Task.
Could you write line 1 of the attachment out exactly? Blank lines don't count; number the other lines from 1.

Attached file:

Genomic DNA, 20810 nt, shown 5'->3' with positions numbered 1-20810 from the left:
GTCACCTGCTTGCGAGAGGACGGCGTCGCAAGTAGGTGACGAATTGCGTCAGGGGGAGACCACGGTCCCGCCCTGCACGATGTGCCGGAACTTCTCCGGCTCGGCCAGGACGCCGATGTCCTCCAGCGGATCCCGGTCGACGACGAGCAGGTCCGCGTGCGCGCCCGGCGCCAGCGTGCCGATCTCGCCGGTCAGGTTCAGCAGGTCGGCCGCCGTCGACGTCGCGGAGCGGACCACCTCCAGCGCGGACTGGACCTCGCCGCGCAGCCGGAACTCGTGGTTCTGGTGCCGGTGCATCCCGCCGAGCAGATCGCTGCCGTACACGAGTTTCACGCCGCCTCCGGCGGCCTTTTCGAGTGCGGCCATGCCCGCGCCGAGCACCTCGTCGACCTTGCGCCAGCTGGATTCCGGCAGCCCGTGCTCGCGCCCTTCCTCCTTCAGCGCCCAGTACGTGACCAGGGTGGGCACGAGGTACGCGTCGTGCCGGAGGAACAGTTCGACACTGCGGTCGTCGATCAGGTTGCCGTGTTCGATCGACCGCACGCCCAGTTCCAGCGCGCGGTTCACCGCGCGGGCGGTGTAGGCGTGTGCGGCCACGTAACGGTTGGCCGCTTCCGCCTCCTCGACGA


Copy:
Genomic DNA, 20810 nt, shown 5'->3' with positions numbered 1-20810 from the left: